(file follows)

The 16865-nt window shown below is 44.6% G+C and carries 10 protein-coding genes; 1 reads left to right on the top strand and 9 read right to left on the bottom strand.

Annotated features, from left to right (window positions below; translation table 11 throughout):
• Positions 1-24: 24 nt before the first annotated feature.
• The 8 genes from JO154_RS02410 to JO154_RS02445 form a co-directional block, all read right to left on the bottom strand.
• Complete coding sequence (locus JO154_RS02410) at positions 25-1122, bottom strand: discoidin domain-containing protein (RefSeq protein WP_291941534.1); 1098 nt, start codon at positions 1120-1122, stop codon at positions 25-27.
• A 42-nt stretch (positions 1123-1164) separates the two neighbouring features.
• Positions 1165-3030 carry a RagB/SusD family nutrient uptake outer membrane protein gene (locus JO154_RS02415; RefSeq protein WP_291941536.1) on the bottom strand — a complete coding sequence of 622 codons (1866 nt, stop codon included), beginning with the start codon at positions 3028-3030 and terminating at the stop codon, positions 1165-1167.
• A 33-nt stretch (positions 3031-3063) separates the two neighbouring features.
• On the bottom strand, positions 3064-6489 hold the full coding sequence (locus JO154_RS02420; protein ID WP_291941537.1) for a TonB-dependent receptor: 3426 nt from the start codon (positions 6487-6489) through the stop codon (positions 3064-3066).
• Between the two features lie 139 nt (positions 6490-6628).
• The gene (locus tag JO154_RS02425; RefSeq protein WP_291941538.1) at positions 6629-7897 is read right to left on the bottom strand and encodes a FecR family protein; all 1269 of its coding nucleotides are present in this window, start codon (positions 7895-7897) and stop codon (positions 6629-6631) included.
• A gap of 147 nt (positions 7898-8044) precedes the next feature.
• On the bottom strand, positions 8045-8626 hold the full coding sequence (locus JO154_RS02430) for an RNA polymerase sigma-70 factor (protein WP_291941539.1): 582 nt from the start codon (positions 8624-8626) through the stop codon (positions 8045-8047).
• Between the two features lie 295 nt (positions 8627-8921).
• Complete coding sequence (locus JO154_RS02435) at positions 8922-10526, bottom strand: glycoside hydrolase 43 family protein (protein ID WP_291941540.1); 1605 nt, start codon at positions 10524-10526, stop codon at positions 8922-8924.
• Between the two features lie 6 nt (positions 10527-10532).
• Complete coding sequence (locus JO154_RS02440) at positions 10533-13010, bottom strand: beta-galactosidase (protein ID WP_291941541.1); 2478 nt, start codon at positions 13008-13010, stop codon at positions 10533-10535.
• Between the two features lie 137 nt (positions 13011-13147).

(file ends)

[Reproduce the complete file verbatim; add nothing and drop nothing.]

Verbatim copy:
The 16865-nt window shown below is 44.6% G+C and carries 10 protein-coding genes; 1 reads left to right on the top strand and 9 read right to left on the bottom strand.

Annotated features, from left to right (window positions below; translation table 11 throughout):
• Positions 1-24: 24 nt before the first annotated feature.
• The 8 genes from JO154_RS02410 to JO154_RS02445 form a co-directional block, all read right to left on the bottom strand.
• Complete coding sequence (locus JO154_RS02410) at positions 25-1122, bottom strand: discoidin domain-containing protein (RefSeq protein WP_291941534.1); 1098 nt, start codon at positions 1120-1122, stop codon at positions 25-27.
• A 42-nt stretch (positions 1123-1164) separates the two neighbouring features.
• Positions 1165-3030 carry a RagB/SusD family nutrient uptake outer membrane protein gene (locus JO154_RS02415; RefSeq protein WP_291941536.1) on the bottom strand — a complete coding sequence of 622 codons (1866 nt, stop codon included), beginning with the start codon at positions 3028-3030 and terminating at the stop codon, positions 1165-1167.
• A 33-nt stretch (positions 3031-3063) separates the two neighbouring features.
• On the bottom strand, positions 3064-6489 hold the full coding sequence (locus JO154_RS02420; protein ID WP_291941537.1) for a TonB-dependent receptor: 3426 nt from the start codon (positions 6487-6489) through the stop codon (positions 3064-3066).
• Between the two features lie 139 nt (positions 6490-6628).
• The gene (locus tag JO154_RS02425; RefSeq protein WP_291941538.1) at positions 6629-7897 is read right to left on the bottom strand and encodes a FecR family protein; all 1269 of its coding nucleotides are present in this window, start codon (positions 7895-7897) and stop codon (positions 6629-6631) included.
• A gap of 147 nt (positions 7898-8044) precedes the next feature.
• On the bottom strand, positions 8045-8626 hold the full coding sequence (locus JO154_RS02430) for an RNA polymerase sigma-70 factor (protein WP_291941539.1): 582 nt from the start codon (positions 8624-8626) through the stop codon (positions 8045-8047).
• Between the two features lie 295 nt (positions 8627-8921).
• Complete coding sequence (locus JO154_RS02435) at positions 8922-10526, bottom strand: glycoside hydrolase 43 family protein (protein ID WP_291941540.1); 1605 nt, start codon at positions 10524-10526, stop codon at positions 8922-8924.
• Between the two features lie 6 nt (positions 10527-10532).
• Complete coding sequence (locus JO154_RS02440) at positions 10533-13010, bottom strand: beta-galactosidase (protein ID WP_291941541.1); 2478 nt, start codon at positions 13008-13010, stop codon at positions 10533-10535.
• Between the two features lie 137 nt (positions 13011-13147).